2. Wow! Small world!

    As you know, there were tons of people at the Bike Week kick-off event. Easy to miss each other.

    Some of the Buffalo Soldiers are making their way across the country as I write to take Isaiah’s remains to Arlington National Cemetery for the much-overdue memorial and burial.

  3. Hello Loretta,
    I am a Buffalo Soldier from Shreveport, LA. My wife and I met the escort in Topeka, KS and rode to Arlington National Cemetery with them. We met some amazing people and it was an honor being part of bringing not one, but three heroes to Arlington and their final resting place. Although it rained almost every day and we logged 3426 miles on motorcycle, I would not hesitate to do it again

    Much love and peace,
    Tarikh

  4. Hi Tarikh
    Thanks for writing! My husband flew to DC. He told me that Buffalo Soldiers from all across the country joined in the ride all along the way. It was quite inspiring.

    He got his photo taken by a CNN photographer at the cemetery. You can see it at
    www.cnn.com/2009/US/05/29/missing.soldier.buried/

    Also, just last weekend, we went to Tombstone AZ, where they celebrated the Buffalo Soldiers motorcycle club, infantry & horsemen. We honored the man who initiated the exumation of Isaiah May’s remains.

    You can see my photo album here

    www.flickr.com/photos/23206517@N03/sets/72157619760431238/

    Would love your comments.

    Stay in touch!

  5. HI Loretta
    The pictures were very nice. I had spoken with Chaz and he had Shelia Neal send me other pictures of the Tombstone event. Funny not many were duplicates so I got more of an insight of what went on. I saw a few friends that we spent a week with and it brought back memories of a special time. I was standing just off camera when your husband took that picture. I took one in the same spot when they finished. I was truly glad to meet the Buffalo Soldiers from Arizona. Chaz invited me to Phoenix and I’m making plans to do so. Keep up the good work.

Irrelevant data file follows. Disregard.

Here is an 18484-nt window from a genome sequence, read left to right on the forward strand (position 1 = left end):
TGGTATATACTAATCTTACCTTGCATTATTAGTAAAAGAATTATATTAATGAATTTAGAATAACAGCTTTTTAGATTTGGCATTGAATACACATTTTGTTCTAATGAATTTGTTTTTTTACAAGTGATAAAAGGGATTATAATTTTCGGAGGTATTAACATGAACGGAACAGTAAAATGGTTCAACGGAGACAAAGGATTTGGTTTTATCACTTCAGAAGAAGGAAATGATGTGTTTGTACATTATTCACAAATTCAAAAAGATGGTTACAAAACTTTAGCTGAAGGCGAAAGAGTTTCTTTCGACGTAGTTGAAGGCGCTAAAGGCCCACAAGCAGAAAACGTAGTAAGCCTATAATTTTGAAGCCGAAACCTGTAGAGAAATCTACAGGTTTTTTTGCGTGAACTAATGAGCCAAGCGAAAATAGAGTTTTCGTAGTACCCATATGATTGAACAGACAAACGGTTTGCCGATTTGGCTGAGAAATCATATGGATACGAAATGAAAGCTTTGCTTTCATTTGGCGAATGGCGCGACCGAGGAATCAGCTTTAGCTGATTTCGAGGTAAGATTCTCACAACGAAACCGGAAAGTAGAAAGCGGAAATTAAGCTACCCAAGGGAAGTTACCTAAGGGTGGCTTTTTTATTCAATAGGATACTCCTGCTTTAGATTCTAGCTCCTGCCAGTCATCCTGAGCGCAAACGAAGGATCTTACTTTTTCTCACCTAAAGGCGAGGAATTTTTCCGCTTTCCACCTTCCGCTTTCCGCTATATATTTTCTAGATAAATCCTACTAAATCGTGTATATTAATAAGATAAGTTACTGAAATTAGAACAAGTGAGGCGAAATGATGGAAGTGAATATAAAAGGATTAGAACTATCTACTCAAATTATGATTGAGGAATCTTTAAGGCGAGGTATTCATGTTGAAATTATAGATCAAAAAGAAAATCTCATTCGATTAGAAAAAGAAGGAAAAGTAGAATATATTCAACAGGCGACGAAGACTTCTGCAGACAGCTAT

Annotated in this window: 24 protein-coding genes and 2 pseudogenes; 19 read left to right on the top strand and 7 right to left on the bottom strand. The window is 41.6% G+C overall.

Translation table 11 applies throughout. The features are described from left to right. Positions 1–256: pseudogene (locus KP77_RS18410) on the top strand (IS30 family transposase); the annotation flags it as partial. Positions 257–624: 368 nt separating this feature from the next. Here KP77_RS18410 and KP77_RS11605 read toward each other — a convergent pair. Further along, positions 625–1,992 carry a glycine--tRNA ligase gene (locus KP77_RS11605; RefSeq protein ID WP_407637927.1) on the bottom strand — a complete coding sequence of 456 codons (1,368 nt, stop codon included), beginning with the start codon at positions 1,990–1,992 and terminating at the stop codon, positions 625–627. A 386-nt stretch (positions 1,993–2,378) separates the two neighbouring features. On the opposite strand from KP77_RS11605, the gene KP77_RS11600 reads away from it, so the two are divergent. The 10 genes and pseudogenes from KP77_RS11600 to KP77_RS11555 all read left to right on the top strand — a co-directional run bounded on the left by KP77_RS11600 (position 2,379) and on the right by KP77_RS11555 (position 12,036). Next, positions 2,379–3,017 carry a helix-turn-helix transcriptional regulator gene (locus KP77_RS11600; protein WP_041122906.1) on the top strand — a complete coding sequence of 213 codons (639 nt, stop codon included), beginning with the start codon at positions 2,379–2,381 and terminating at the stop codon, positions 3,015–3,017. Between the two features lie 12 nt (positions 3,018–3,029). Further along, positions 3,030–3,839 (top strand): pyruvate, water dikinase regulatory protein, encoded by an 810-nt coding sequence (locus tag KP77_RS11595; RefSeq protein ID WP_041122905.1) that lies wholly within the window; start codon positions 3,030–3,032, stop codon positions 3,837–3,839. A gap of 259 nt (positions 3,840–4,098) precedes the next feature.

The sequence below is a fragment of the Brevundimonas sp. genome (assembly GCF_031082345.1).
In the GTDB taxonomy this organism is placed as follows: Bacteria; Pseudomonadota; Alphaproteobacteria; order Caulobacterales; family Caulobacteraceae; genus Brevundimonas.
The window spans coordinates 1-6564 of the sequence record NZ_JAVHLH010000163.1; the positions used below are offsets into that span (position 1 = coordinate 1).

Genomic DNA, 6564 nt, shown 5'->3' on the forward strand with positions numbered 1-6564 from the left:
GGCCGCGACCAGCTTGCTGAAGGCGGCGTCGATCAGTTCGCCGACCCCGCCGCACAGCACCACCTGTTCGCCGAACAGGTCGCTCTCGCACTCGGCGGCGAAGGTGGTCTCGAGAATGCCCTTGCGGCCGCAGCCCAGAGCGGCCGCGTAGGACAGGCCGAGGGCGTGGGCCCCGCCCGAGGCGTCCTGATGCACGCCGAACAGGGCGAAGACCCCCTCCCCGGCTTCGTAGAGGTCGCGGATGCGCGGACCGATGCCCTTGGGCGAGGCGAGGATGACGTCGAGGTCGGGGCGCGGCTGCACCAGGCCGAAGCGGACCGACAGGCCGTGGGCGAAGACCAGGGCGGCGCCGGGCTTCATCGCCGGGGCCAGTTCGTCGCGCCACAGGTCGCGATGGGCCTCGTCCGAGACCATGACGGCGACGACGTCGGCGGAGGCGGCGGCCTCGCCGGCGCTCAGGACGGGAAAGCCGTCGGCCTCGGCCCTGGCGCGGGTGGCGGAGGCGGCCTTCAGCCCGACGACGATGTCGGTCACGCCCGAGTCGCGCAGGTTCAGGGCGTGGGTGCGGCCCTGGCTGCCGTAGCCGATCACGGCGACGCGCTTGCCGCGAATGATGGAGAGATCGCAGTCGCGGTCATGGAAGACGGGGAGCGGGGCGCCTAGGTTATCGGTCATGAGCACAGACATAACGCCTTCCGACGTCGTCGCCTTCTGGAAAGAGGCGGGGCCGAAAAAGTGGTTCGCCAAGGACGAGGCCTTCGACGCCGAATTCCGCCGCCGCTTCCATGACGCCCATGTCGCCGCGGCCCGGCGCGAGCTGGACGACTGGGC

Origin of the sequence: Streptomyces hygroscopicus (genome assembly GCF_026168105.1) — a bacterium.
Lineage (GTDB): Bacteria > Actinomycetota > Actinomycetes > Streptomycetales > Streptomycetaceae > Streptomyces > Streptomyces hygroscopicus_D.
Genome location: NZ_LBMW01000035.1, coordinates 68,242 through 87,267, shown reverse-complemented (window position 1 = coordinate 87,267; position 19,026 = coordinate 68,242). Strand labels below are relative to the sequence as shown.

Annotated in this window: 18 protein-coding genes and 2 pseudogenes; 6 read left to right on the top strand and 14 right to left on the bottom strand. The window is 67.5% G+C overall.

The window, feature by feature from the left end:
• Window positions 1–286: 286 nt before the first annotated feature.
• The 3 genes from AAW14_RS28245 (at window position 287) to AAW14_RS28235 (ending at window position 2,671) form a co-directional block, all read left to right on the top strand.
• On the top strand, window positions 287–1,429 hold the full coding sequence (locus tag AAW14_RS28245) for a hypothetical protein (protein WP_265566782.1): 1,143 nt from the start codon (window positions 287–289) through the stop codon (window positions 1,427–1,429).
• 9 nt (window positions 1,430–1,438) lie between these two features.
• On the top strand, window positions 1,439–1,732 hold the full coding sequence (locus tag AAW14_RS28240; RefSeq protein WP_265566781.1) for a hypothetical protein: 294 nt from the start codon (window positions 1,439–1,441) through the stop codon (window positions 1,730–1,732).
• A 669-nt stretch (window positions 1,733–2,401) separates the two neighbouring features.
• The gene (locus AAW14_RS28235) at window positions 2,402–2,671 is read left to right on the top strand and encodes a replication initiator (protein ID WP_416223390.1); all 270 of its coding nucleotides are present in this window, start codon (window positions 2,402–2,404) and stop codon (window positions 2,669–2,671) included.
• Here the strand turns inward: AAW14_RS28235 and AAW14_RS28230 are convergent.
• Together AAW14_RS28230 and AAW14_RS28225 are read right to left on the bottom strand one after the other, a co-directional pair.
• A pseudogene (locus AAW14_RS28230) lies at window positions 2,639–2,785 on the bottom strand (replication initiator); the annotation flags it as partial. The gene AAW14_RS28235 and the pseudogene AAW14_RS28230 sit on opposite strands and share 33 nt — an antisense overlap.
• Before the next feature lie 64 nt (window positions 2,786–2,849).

Tarikh

  6. I served in the United States Army and was in Vietnam in 1967 thru 1968 Central Highlands. My unit was 1st. Platoon A Troop 1st. Squadron 10th Cavarly 4th Infantry Divison know as the Buffalo Soldiers. We were a small group of soldiers fighting a division of North Vietnamese Army and Viet Cong. When I finally finished my enlistment I purchased a Harley bike and it helped me deal with the war in my head. I sold it and now I’m looking again to purchase a hog and want to get with fellow comrads that served. My serial number was RA 18775324 yes I volunteered to go to Nam and the military. I live in Lake Havasu, Arizona, I want to send a message to all brothers that served God Bless you all.

  7. Hi Manuel
    Thank you for volunteering and serving our nation!

    I wasn’t there but know being in Nam was a hard stint

    Anyway, I invite to you check out the AZ Buffalo Soldiers Motorcycle Club.

    www.buffalosoldiersaz.com/

    We ride pretty often and do community service work, participate in parades, visit schools educating students about the Buffalo Soldiers.

    The President is Chaz Jackson. His number and email address are on the website

    Contact him about membership. There’s no pledging and not much craziness.

    We have another member who’s even farther up north than you. I think you would like the group.

  8. Hiya Loretta: Got your phone message….. didn’t write your # down!!! Wanted to “hear” what you were thinkin!?! Had a great time Groovin’ with y’all last weekend too!!!!! Please write or call back!!!